Two-Spirited People of Manitoba Inc.
Alaya McIvor, Co-Director
Prior to 1987, most indigenous lesbian, gay, bisexual and transgender people in North America were relatively invisible within their own communities and remained on the fringes of the gay liberation movement. In 1988, the first alcohol and drug-free gathering of Native American and Canadian Aboriginal LGBT people was held in Minneapolis, Minnesota. Participants from across North America committed to continue sharing their experiences and cultures by hosting future gatherings in their respective regions.
At the 1990 gathering near Beausejour, Manitoba, Myra Laramee introduced the term "Two-Spirit", which was quickly adopted by many of the participants. The new name, with its cultural and spiritual dimensions, became a phenomenon that launched today's Two-Spirit liberation movement. While many indigenous LGBT youth are choosing to be defined as Two-Spirit people, others choose not to label themselves and others continue to embrace terms like gay, queer, etc. which originate in the broader LGBT liberation movement.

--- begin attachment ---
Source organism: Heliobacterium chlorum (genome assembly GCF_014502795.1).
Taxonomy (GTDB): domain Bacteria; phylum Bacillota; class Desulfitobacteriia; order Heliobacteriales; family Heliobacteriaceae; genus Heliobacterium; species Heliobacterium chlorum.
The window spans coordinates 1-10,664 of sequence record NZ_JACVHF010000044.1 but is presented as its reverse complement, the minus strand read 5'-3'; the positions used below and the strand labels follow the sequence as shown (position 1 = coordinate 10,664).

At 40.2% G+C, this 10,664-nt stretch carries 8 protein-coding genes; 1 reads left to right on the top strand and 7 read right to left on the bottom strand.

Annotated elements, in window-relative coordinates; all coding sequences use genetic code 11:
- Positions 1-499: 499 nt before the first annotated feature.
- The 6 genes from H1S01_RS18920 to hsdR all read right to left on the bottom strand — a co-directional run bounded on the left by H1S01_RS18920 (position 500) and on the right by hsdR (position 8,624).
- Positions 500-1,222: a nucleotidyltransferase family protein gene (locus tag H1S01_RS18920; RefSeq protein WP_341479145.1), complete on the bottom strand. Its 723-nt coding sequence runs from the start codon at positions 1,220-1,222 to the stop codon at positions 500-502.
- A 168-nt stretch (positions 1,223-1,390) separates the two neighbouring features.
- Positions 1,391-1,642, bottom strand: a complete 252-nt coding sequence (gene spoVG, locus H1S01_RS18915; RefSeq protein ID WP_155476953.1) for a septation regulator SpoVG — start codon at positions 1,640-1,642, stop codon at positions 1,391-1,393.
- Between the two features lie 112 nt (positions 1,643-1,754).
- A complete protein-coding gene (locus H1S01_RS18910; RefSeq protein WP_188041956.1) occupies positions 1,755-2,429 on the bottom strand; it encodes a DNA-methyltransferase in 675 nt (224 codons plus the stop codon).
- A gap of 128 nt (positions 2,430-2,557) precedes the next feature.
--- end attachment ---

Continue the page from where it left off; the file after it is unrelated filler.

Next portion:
Harmony Knott, Co-Director
Connie Merasty, Co-Director
Kelly Houle, Co-Director
Albert McLeod, Co-Director
Keeping the Fires Burning Award Recipients 2012
Experienced facilitators are available to present workshops about Two-Spirit (Aboriginal lesbian, gay, bisexual and transgender) people from a historical and contemporary perspective.
Many Two-Spirit people overcome racism, homophobia and transphobia to live full, meaningful lives. We contribute to the knowledge and skills of our communities and to Canadian society. Two-Spirit people flourish as...
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